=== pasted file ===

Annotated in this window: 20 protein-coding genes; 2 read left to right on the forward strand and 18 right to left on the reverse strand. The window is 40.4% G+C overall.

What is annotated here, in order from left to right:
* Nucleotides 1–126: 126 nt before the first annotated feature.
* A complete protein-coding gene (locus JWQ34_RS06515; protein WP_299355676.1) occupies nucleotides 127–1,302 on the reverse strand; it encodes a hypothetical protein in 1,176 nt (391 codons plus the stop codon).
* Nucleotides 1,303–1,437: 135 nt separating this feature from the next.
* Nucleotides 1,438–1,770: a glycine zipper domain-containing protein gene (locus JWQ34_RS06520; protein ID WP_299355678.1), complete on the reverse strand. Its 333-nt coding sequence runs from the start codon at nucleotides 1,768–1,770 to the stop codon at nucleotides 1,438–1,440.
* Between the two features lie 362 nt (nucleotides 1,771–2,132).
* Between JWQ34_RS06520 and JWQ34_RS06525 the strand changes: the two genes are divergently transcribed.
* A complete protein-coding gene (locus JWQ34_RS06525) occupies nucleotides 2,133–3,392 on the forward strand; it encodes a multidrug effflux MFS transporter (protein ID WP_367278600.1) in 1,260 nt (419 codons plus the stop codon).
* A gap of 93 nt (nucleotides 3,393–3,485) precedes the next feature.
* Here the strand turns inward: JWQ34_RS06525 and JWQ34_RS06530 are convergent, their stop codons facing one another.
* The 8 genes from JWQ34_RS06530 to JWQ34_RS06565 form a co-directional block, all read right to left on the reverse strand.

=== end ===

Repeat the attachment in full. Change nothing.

Annotated in this window: 20 protein-coding genes; 2 read left to right on the forward strand and 18 right to left on the reverse strand. The window is 40.4% G+C overall.

What is annotated here, in order from left to right:
* Nucleotides 1–126: 126 nt before the first annotated feature.
* A complete protein-coding gene (locus JWQ34_RS06515; protein WP_299355676.1) occupies nucleotides 127–1,302 on the reverse strand; it encodes a hypothetical protein in 1,176 nt (391 codons plus the stop codon).
* Nucleotides 1,303–1,437: 135 nt separating this feature from the next.
* Nucleotides 1,438–1,770: a glycine zipper domain-containing protein gene (locus JWQ34_RS06520; protein ID WP_299355678.1), complete on the reverse strand. Its 333-nt coding sequence runs from the start codon at nucleotides 1,768–1,770 to the stop codon at nucleotides 1,438–1,440.
* Between the two features lie 362 nt (nucleotides 1,771–2,132).
* Between JWQ34_RS06520 and JWQ34_RS06525 the strand changes: the two genes are divergently transcribed.
* A complete protein-coding gene (locus JWQ34_RS06525) occupies nucleotides 2,133–3,392 on the forward strand; it encodes a multidrug effflux MFS transporter (protein ID WP_367278600.1) in 1,260 nt (419 codons plus the stop codon).
* A gap of 93 nt (nucleotides 3,393–3,485) precedes the next feature.
* Here the strand turns inward: JWQ34_RS06525 and JWQ34_RS06530 are convergent, their stop codons facing one another.
* The 8 genes from JWQ34_RS06530 to JWQ34_RS06565 form a co-directional block, all read right to left on the reverse strand.